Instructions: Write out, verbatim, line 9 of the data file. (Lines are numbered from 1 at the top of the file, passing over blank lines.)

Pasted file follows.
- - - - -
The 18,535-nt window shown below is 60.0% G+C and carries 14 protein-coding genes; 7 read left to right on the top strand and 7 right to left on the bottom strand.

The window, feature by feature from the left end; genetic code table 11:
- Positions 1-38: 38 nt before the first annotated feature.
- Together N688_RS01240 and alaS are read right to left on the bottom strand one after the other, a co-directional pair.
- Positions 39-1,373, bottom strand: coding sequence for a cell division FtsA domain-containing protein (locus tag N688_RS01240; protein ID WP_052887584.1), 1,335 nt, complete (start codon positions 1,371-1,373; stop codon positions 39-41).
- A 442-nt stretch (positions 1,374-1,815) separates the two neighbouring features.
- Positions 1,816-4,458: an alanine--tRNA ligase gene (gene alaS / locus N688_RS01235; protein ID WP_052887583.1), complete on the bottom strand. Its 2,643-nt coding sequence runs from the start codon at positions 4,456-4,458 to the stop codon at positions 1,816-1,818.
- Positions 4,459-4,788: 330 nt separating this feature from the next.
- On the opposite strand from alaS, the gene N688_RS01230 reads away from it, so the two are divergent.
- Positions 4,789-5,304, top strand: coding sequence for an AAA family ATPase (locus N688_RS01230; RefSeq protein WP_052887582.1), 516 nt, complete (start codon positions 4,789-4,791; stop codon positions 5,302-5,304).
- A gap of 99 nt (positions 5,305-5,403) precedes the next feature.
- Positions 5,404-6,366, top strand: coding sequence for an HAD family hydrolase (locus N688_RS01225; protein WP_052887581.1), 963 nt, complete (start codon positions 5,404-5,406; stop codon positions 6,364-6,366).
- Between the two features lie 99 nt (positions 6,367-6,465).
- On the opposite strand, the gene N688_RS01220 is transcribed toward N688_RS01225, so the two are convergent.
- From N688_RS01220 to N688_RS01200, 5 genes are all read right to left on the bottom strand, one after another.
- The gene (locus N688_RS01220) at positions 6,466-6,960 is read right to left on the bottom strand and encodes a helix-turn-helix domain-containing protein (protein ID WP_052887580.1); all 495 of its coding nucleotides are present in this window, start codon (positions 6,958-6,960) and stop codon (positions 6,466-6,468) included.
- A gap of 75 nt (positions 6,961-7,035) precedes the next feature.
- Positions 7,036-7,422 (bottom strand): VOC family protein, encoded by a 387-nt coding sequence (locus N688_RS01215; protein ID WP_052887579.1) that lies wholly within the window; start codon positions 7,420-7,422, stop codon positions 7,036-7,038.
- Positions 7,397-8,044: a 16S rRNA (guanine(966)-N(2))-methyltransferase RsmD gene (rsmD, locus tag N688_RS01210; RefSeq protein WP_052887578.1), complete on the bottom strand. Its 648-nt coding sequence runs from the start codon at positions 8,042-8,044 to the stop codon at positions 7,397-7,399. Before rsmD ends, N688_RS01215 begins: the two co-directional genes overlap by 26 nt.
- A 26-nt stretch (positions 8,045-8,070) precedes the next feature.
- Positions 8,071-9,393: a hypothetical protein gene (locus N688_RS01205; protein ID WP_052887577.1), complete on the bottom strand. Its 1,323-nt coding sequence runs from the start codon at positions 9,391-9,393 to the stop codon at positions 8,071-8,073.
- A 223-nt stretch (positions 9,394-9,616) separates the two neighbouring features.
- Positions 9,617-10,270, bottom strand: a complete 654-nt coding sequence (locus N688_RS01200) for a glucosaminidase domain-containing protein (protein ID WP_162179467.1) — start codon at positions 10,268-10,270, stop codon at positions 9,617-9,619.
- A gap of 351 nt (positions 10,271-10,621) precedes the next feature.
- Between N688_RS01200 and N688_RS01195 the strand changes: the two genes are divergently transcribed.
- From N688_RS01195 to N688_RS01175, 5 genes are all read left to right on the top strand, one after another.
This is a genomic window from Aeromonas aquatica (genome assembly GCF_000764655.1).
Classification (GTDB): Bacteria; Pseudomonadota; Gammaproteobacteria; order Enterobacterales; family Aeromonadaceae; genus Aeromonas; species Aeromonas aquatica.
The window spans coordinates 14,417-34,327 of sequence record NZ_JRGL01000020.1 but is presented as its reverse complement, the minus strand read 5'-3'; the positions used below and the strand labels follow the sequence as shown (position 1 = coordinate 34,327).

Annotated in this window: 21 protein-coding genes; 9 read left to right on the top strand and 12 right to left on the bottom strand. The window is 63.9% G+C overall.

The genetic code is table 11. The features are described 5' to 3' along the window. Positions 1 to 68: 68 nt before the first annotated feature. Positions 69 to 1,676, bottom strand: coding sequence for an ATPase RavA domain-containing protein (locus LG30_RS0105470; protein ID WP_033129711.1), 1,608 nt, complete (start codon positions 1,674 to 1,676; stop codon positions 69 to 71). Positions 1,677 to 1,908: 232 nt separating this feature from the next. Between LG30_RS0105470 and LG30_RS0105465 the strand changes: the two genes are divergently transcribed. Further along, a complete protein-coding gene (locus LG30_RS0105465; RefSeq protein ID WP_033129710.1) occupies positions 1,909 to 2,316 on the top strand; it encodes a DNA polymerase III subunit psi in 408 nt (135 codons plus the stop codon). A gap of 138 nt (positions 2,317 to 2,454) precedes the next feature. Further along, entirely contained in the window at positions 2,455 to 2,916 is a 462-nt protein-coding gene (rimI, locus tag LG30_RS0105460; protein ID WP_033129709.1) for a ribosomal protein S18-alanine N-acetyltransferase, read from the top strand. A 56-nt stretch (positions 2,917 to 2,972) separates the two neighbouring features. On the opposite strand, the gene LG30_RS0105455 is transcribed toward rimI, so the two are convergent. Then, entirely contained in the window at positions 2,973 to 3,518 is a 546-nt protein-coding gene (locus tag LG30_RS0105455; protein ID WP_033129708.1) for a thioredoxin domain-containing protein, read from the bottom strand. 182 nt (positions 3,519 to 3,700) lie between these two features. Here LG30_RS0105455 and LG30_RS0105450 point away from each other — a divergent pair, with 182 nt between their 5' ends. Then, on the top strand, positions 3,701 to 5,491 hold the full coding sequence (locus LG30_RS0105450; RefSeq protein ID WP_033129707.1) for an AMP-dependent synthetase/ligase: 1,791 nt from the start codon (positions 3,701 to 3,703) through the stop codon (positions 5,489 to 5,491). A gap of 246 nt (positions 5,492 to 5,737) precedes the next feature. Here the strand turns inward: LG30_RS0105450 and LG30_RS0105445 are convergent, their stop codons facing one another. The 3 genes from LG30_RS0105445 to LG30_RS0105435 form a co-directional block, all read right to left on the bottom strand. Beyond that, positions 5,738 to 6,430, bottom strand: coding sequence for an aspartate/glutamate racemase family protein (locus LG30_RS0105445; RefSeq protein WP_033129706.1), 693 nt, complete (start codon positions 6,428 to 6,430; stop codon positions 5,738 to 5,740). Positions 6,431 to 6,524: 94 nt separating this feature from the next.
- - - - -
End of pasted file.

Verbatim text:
- On the opposite strand from alaS, the gene N688_RS01230 reads away from it, so the two are divergent.